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“Priming Effects Replicate Just Fine, Thanks”

February 12, 2016
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“Priming Effects Replicate Just Fine, Thanks”

I came across this 2012 post by John Bargh who does not seem to be happy about the failures of direct replications of his much-cited elderly-words-and-slow-walking study. What strikes me about Bargh’s comments is how they illustrate the moving-target approach to much of science. Here’s the quick story. In 1996, Bargh, Chen, and Burrows published […] The post “Priming Effects Replicate Just Fine, Thanks” appeared first on Statistical Modeling, Causal…

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new version of abcrf

February 12, 2016
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new version of abcrf

Version 1.1 of our R library abcrf version 1.1  is now available on CRAN.  Improvements against the earlier version are numerous and substantial. In particular,  calculations of the random forests have been parallelised and, for machines with multiple cores, the computing gain can be enormous. (The package does along with the random forest model choice […]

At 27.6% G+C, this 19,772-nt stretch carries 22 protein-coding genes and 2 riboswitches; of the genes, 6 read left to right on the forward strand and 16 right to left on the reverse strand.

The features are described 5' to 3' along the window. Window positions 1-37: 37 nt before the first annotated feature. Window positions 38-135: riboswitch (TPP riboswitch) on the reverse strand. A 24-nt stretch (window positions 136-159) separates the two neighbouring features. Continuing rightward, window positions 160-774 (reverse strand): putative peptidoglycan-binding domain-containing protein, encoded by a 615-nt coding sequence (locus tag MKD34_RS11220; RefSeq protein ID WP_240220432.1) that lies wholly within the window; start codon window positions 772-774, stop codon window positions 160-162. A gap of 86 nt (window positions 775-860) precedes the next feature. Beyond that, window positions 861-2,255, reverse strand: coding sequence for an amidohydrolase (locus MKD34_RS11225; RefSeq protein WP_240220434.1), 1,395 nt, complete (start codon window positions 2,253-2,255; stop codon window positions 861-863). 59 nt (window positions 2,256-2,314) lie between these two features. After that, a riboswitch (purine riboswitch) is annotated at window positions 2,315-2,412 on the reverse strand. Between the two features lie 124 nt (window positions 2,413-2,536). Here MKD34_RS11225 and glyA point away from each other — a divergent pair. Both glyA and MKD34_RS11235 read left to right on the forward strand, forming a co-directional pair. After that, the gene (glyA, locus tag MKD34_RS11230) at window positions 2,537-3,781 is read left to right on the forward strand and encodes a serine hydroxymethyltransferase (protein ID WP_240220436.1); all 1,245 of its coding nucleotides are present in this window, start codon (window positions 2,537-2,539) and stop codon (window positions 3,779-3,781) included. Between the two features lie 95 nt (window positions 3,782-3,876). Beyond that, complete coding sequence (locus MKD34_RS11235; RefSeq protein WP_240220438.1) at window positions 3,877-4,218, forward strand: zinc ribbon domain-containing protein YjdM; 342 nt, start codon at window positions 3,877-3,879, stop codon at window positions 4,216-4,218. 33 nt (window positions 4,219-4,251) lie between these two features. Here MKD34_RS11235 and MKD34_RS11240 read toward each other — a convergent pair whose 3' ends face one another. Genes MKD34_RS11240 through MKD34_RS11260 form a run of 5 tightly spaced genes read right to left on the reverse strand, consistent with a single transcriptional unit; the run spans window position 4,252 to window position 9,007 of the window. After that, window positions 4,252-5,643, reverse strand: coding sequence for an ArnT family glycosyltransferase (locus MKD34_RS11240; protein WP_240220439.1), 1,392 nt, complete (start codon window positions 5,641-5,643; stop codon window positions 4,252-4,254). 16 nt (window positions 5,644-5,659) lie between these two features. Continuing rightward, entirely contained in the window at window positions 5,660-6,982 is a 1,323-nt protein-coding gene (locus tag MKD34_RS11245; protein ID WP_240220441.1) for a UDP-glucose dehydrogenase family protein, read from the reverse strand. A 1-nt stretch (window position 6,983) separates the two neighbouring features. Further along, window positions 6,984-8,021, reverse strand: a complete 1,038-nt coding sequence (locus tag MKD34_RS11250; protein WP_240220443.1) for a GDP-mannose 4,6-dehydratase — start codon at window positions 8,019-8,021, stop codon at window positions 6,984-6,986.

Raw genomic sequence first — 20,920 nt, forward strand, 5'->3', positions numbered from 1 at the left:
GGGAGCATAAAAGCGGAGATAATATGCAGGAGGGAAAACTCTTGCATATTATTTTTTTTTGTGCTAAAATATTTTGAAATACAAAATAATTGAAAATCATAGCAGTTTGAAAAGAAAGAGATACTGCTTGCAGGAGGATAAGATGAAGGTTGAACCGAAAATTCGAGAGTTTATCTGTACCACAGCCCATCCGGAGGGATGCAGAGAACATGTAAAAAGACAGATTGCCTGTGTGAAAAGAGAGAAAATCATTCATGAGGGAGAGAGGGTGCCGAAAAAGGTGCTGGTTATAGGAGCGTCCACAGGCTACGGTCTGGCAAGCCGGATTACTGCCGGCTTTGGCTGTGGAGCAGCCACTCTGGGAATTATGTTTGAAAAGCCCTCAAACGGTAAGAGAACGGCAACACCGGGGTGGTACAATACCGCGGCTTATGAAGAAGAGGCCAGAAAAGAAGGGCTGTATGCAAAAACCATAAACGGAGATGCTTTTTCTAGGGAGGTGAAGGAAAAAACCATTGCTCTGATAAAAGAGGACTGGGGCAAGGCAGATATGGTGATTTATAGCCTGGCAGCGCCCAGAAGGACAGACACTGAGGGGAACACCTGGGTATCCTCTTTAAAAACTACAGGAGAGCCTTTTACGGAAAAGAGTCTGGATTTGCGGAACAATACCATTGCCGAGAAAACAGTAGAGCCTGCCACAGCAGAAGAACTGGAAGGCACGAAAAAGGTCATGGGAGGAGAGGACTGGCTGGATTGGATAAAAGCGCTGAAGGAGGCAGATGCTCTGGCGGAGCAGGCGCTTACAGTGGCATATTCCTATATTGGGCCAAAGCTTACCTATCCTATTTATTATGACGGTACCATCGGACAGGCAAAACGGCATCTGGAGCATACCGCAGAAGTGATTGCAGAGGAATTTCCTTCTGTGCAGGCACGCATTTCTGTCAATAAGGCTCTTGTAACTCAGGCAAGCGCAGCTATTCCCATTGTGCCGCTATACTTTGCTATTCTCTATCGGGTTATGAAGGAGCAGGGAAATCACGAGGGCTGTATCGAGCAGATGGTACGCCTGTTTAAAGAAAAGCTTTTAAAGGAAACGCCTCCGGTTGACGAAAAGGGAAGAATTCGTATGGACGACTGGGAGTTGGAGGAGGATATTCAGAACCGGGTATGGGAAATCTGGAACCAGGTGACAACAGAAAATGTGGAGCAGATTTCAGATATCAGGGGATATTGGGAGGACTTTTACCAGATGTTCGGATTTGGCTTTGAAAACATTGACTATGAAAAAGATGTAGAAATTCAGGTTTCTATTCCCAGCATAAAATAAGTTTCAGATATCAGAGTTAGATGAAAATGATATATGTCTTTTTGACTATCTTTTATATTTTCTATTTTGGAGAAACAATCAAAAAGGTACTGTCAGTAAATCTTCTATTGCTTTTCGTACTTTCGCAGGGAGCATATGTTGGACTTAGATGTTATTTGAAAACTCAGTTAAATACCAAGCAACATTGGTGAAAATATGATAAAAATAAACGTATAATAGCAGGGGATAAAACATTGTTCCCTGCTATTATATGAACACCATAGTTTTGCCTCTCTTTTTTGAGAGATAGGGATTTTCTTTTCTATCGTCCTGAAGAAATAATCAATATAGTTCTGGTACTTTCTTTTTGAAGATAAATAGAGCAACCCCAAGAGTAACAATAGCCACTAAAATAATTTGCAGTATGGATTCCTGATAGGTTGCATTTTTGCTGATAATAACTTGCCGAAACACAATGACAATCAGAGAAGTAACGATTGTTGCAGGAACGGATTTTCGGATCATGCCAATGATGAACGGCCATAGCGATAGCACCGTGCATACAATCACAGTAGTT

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Improving on Chebyshev’s inequality

February 12, 2016
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Improving on Chebyshev’s inequality

Chebyshev’s inequality says that the probability of a random variable being more than k standard deviations away from its mean is less than 1/k2. In symbols, This inequality is very general, but also very weak. It assumes very little about the random variable X but it also gives a loose bound. If we assume slightly more, […]

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Not So Standard Deviations Episode 9 – Spreadsheet Drama

February 12, 2016
By

For this episode, special guest Jenny Bryan (@jennybryan) joins us from the University of British Columbia! Jenny, Hilary, and I talk about spreadsheets and why some people love them and some people despise them. We also discuss blogging as part of sci...

Read more »

Not So Standard Deviations Episode 9 – Spreadsheet Drama

February 12, 2016
By

For this episode, special guest Jenny Bryan (@jennybryan) joins us from the University of British Columbia! Jenny, Hilary, and I talk about spreadsheets and why some people love them and some people despise them. We also discuss blogging as part of sci...